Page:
Welcome to the Back-End! If you're reading this Ruby blog, you've likely made your way here through front-end web development.
"Ok, front end was cool--I had a nifty browser console in which to test my code. Code goes in, changes on the browser come out! Easy-peasy!" -You, probably.
Well, now you're in back-end. Sunlight in the form of a browser console doesn't reach back here. You're now working in terms of creating and passing data to and between databases, and none of those tasks require a browser to write or operate. So how do we test our code??
The simple answer: REPLs -- or Read, Evaluate, Print, Loop programming environments. REPLs are an interactive terminal shell which takes a user's input, evaluates it, and returns the result to the user. REPLs are a back-end programmer's most-used and most powerful tool for debugging and modifying code in real-time.
Ruby installs with its own built-in REPL called IRB ("Interactive Ruby"). You can enter the IRB environment by simply typing "irb" in your terminal. You're now in a "sandbox" programming environment where you can test your code functionality. The unfortunate thing about IRB is that it's not connected with your actual program in any way-- it simply tests the code, then you have to exit IRB and retype the correct code in to your text editor or through terminal in order to add it to your program. In other words, it's a bare-bones testing REPL that has no interactivity to your program.
PRY is one of many third-party REPLs in the form of a installable Ruby gem. It, too, creates an interactive terminal programming environment with which to test Ruby code, only with tons of extra perks. The two main perks of Pry that IRB doesn't have are:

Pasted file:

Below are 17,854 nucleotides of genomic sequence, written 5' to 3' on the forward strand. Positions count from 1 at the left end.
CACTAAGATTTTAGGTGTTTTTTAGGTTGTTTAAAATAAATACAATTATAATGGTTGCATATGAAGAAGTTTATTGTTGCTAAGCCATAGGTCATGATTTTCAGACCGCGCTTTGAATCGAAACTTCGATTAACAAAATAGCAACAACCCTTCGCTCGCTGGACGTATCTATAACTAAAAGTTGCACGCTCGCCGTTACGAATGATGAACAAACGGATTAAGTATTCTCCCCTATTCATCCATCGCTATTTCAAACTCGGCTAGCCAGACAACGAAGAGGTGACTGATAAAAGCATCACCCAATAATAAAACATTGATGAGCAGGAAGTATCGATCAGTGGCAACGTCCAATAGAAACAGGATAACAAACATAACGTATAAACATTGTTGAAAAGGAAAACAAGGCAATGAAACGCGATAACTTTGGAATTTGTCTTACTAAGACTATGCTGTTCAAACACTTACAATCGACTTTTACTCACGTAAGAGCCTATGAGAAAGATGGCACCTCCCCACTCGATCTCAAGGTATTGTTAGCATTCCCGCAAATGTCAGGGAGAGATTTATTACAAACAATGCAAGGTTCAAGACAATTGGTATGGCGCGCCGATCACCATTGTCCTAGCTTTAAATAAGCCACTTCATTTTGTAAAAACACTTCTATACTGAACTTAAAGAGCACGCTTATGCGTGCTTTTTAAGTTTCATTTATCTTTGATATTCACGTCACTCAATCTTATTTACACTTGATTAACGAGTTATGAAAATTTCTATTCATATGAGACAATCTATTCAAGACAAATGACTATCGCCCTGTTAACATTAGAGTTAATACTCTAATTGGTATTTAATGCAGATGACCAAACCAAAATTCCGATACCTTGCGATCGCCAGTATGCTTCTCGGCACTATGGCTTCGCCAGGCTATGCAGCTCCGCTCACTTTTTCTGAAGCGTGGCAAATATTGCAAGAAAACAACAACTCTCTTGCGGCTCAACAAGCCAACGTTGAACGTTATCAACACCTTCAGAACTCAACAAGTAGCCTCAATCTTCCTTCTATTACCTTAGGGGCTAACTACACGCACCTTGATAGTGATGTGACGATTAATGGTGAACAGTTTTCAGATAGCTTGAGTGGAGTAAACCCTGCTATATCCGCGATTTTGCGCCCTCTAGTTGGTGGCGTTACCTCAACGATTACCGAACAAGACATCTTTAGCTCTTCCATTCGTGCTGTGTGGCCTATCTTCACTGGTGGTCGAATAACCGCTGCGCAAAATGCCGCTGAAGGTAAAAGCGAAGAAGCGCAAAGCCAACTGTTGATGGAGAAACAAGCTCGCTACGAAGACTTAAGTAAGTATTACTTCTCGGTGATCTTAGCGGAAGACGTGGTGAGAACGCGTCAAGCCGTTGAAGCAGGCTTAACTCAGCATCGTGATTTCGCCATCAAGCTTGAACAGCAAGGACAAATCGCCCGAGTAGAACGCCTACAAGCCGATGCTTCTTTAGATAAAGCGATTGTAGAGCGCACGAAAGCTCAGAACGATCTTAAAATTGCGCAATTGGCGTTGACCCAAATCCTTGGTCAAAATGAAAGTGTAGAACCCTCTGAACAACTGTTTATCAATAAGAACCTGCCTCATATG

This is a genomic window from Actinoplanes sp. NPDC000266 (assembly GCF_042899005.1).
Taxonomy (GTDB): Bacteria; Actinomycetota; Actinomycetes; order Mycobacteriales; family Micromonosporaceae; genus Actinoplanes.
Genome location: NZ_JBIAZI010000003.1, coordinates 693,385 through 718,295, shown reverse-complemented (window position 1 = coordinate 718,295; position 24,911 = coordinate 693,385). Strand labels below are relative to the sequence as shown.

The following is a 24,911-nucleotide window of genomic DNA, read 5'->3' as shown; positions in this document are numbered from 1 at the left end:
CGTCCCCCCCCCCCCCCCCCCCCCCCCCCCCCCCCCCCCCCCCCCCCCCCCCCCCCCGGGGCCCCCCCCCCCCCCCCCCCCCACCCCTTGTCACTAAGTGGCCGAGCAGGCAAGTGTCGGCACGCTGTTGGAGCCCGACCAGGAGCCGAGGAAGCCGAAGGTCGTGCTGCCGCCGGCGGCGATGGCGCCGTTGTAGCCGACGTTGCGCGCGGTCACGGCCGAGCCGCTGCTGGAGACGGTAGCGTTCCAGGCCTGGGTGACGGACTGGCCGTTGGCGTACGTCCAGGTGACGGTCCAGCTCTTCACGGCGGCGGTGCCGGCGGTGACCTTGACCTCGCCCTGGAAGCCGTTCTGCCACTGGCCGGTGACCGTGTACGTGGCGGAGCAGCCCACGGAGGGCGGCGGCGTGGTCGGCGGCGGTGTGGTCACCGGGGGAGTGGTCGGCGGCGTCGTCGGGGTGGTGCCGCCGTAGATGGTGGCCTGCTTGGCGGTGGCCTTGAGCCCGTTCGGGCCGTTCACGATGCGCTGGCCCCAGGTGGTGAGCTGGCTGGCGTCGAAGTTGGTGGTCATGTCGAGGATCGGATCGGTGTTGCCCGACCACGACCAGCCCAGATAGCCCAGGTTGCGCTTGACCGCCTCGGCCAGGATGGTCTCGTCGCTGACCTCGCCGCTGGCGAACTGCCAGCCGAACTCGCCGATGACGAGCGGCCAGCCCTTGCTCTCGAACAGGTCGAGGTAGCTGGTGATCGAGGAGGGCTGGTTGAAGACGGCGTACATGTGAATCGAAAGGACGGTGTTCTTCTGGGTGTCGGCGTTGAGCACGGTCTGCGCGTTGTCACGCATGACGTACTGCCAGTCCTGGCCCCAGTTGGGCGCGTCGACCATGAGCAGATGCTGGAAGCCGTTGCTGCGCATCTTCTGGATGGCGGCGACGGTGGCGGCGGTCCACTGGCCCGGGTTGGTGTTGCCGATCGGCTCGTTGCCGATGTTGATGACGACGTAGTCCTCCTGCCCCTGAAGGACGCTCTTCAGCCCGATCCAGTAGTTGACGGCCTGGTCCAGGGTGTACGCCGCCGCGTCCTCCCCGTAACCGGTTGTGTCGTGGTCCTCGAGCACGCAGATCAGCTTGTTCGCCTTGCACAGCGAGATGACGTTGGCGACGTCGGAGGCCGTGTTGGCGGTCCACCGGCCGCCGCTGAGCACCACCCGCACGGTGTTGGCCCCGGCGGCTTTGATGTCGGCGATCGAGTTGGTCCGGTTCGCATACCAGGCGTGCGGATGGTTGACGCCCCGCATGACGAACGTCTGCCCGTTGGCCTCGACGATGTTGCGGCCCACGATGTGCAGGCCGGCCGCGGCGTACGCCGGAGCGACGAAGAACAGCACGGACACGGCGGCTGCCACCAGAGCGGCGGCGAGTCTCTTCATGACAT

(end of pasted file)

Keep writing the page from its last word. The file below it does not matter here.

It can loop through code and pause at intervals of user-specified subsections of code.
Interact with and test-edit your code without ever leaving the Pry programming environment.
"Runtime Invocation" with Binding.pry
Pry is, at its core, a powerful debugging tool. It utilizes a Ruby class, Binding, which captures the objects-- specified by its placement-- for use outside of the program (aka in the REPL environment). You can then "pry" in to that specific bit of code and inspect it. It works by adding the line "binding.pry" in to any (or multiple) parts of your code.
As the line is invoked during runtime, it will freeze your program and open a REPL environment so you may inspect that specific line of code within the scope it was called. If you, for example, place a binding.pry in the middle of a method, when the program runs your code it freezes upon the binding call and enters a REPL so you can explore the data within that method.
Command Shell Integration
Pry commands can be forwarded to the command line with the "." preface. This means you can navigate your file system, launch editors, run git commands, and utilize Rake directly from Pry!
Other features of Pry:
Autocompletion (IRB has some, but very basic)
Introspection commands (list methods, variables, constants, etc.)
Documentation Browsing using pry-doc
And much more! Pry is fully customizable, so check out a full list of pry plugins here.
You Didn't Hear It From Me
Additionally, you can check out this video about some Pry hacks that are, on paper, not considered good practice... For example, editing your Ruby classes in-line using Pry. Yes, it's that powerful! But doing so does verge on the frowned-upon practice of "Monkey Patching" which you can read more about here.
I will say, taking 10 minutes to dive in to multi-line editing with Pry helped me understand how Pry works in the grand scheme of the command line and the program as a whole, so I found it helpful for context. You didn't hear it from me, though...
The Many Other Ruby REPLs and More:
Outside of the two most used Ruby REPLs--IRB and Pry-- there are countless other Ruby REPLs on the market, all with their own functional focus. This is probably because you can actually make your own Ruby REPL! Many folks have, and left them available on codebases like GitHub for public use.
Pry, though, remains the industry standard for debugging Ruby code in real-time. Pry is the best because you can freeze your code and debug at intervals of your choosing, interact with your code inside the REPL, and it has all kinds of other handy features and plug-ins to customize for your use! For a quick tutorial on how to install and use Pry for yourself, check out this article!
Give it a pry!
What is a REPL in Ruby? (IRB, Pry, and More...)
Pry Irresponsibly - Things You Shouldn't Do But We Will Anyway
What is Rake in Ruby & How to Use it
Make your own ruby REPL from scratch
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